The biggest argument for Clark is not only the level at which he performed for so long (15 seasons with an OPS+ above 120, including seven consecutive seasons) but how he was able to help his team. Clark ended his career with a WPA of 46 (51st all-time) and a RE24 of 455.42 (59th all-time), numbers that show he consistently helped put his team in a situation to win.

kc3
Credit: Robert Ringer-Getty Images

Hershiser might have an even bigger argument for induction than Clark. While his career ERA+ (112) and ERA (3.48) speak of a ‘good but not great’ pitcher, his place in history tells a different story. Hershiser is 95th all-time in WAR for pitchers and 114th in Win Probability Added while also being one of the top pitchers of his era. If you are someone who believes in a player’s peak being a large part of their place in history, Hershiser was an elite starter for a nice seven year span. In that period, Hershiser finished in the top five in the National League Cy Young voting four times (winning in 1988) and made three All-Star appearances.

From 1985 to 1991, Hershiser posted an ERA+ of 128, an ERA of 2.78, a FIP of 3.03 and a WHIP of 1.163. Throw in that he had a stellar career in the postseason (2.59 ERA, 2.83 WPA over 132 innings) and there is at the least a discussion on whether or not Hershiser is “Hall Worthy”.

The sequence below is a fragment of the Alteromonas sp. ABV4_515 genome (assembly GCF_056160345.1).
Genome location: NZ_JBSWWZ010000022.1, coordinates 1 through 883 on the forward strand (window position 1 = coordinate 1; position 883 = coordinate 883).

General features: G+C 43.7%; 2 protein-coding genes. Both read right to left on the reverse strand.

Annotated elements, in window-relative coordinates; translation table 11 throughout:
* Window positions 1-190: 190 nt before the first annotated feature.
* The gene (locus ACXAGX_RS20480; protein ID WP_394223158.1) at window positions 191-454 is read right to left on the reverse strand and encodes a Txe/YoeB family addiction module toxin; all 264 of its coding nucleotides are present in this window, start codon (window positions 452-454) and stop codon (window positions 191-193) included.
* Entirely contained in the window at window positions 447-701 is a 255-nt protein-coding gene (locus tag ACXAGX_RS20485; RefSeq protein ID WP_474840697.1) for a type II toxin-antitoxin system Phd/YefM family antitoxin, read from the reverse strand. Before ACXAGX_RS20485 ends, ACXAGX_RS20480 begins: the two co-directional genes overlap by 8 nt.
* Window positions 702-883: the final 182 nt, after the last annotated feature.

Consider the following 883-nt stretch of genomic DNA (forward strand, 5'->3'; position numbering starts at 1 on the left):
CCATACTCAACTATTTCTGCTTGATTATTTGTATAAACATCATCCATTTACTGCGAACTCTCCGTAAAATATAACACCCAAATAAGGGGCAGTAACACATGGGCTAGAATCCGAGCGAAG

Both Clark and Hershiser are members of the Hall of Stats (HallofStats.com), granted just barely. We can’t say the same for the other players on this list: Belle just didn’t play long enough, Baines was regulated to being a DH for most of his career (and wasn’t a dominating hitter like Edgar Martinez or David Ortiz was), and Carter falls well below the standard of a Hall of Famer.

 

It will be interesting to see how Lee Smith manages in this vote, since he was a player who stayed on the Hall of Fame ballot up until 2017, garnering up to 50.6% of the vote back in 2012. Smith had his proponents, those that believed in the longevity and career save total as arguments for his induction.

Credit: Patrick McDermott/Getty Images

When it comes to the managers on the list, there doesn’t appear to be a big separation between the three. Davey Johnson, Charlie Manuel and Lou Piniella all have fairly comparable winning percentages and playoff appearances and all three have been at the helm of a world championship team: 

Credit: Fangraphs.com

Jay Jaffe of Fangraphs.com took a look at this list and was curious as to why Jim Leyland was left off:


The inclusion of Piniella, as the top returning vote-getter, I can understand, but retaining Johnson and introducing Manuel, who spent far less time than any of the others in the dugout, while excluding Leyland, who won as many pennants as that pair combined, seems off. And it’s not like Leyland, who last managed in 2013, is a threat to return to a dugout, whereas Baker, who’s just a year removed from his last job, might still answer the phone.